I left my flashlight battery on the charger all night and it still is dead, what’s the deal? Was I given a faulty battery? Is my charger bad? Or in the case of the Touch 1K charging, is my light bad? I paid a lot of money for this.
If this is familiar to you, you are in luck or could be in luck. To explain further I will cover some basics on lithium battery charging. There are several different battery chemistries but I’ll be covering just Lithium-ion and Lithium-polymer.
In the rechargeable lithium-ion batteries they will usually have a voltage rating at 3.6, 3.7, and 3.8 but if the voltage is checked on them they will read in a range from 3 volts on up to 4.2 volts depending on the charge level. The voltage rating is the nominal voltage not the actual voltage of the battery. When a lithium-ion battery is charged it is charged up to 4.2 volts. Once the battery reaches that voltage the battery is fully charged and you have a full tank ready to go. The battery when in use will dip a little and then deplete at the rate it is used. Most devices will stop or shut off when the voltage hits around 3.0 volts or somewhere close to it. Then the cycle starts all over again, the battery is placed back on the charger until it reaches 4.2 volts again.
Now that this has been explained we can discuss what happens when the battery doesn’t charge. When devices shut off when the battery reaches that 3ish volts, the charging presents no issues. What can happen and does happen is batteries in devices when left alone will drain slowly beyond that 3 volt point and depending on how low it drops is where the charging stops working. 3 volts has a buffer to allow the battery to drain some past that point. When it becomes a problem is when the voltage gets down to 2.5 or lower and depending on the charger the battery wont charge. Actually it not that the battery wont charge but that the charger will recognize it as a damaged battery and not charge it. Some batteries will even have circuits to prevent it from charging after dropping too low.
With that being said, there is a way to resurrect a battery that drops too low assuming it is not entirely bad
This is how to resurrect a battery from the dead
When a battery isn’t charging start by checking the voltage. It will likely be lower than 2.5 volts. Once you check the battery voltage there are two ways that I use to do the resurrecting.
- 1: Using a programmable power supply (as shown). Set the voltage to 4.19-4.2 and the Amps to .5 on up to 2 Amps. The lower amperage is safer but takes longer. When resurrecting a battery, I like to use 2 amps. I sort of feel like I’m using a defibrillator ready to restart someone’s heart at the point when holding two probes pressed on the battery. Place the positive lead to the positive of the battery and the negative to negative. The amps will typically show that it is using the full amount that it was set to, and the volts will only be as high as the battery accepts. Hold the leads to the battery until the voltage reaches around 3.6 and then immediately put in a charger. At this point you wait to see if the charger accepts the battery. If it doesn’t just repeat the process of holding the power supply to the battery a little longer.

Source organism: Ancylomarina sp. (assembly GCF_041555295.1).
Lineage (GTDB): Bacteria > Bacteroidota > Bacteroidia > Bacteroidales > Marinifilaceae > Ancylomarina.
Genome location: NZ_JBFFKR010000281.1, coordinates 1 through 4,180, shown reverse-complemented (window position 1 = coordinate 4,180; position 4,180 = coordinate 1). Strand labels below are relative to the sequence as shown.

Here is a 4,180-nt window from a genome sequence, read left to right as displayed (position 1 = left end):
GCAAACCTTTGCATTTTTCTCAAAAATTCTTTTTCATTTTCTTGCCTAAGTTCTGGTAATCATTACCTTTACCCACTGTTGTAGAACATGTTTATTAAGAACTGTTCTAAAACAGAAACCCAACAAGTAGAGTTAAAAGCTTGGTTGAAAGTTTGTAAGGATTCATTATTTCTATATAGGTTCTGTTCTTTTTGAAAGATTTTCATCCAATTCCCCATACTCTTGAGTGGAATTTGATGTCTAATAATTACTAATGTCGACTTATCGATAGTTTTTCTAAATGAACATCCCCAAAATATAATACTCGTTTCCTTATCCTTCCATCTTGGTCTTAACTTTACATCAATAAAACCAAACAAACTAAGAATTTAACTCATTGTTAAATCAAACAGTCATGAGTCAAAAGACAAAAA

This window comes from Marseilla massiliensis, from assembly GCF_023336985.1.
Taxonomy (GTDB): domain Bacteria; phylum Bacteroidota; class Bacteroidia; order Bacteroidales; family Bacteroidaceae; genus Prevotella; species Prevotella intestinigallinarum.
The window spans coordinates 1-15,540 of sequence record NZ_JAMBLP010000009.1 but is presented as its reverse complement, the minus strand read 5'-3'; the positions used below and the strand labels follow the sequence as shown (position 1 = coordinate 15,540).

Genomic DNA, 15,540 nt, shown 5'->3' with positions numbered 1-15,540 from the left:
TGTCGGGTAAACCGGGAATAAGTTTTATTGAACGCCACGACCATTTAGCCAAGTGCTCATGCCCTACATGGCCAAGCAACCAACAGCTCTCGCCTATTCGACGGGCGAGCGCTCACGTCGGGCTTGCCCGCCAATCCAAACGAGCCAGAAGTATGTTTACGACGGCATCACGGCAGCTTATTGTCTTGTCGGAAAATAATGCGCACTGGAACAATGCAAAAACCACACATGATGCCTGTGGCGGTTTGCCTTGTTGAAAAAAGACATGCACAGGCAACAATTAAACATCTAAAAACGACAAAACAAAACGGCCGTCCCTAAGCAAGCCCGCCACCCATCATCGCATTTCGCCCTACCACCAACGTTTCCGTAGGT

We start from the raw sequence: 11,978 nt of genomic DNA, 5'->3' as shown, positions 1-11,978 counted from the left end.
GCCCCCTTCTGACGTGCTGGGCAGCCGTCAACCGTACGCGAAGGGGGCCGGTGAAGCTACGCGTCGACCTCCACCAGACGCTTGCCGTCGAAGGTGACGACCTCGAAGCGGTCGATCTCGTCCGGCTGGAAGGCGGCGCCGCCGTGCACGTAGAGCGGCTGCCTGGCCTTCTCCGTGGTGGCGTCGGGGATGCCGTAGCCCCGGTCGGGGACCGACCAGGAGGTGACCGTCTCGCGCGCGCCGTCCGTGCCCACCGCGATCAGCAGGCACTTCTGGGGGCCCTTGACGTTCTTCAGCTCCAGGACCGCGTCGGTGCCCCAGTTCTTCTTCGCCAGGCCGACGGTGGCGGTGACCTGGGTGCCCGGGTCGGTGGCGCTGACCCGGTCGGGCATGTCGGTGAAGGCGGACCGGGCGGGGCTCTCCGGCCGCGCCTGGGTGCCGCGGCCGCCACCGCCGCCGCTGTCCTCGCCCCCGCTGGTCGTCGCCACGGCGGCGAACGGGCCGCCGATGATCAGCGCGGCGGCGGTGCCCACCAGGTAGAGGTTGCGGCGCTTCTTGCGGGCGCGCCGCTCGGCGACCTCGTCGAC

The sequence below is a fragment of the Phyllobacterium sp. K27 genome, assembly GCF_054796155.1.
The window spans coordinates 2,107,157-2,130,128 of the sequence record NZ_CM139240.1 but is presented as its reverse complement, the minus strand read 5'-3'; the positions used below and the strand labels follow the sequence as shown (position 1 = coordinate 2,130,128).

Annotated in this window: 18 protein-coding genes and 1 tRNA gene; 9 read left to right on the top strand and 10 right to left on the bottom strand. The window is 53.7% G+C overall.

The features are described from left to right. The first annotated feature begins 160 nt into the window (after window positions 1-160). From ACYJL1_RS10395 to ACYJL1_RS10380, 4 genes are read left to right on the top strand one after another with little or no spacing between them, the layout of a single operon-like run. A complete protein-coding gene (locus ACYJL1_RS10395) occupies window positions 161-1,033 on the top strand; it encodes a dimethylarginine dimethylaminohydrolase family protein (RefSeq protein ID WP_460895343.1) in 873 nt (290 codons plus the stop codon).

2: Using another battery to resurrect is another option. I feel a little blind doing it this way but is much more simple way. To use this method, you’ll need to fully charge another lithium battery of the same size or larger. Once you have the charged battery, rest them next to each other with both positive ends face the same direction and contact the positive to the positive and negative to negative. After a minute or two place the batteries on a charger to see if the dead battery is alive again
On the Touch 1K lights I have seen this as the number one reason for them not working. Usually it is caused by the light being turned on and left on until the battery was dead and then left to sit for a week. This has happened during shipping and in backpacks. There is one setback to this happening in the Touch 1K where the battery is glued in. We are coming out with our own battery that will be safer and allow access to the battery. There was a blog post that talks about some ways to access the battery if you want to gain access to the battery.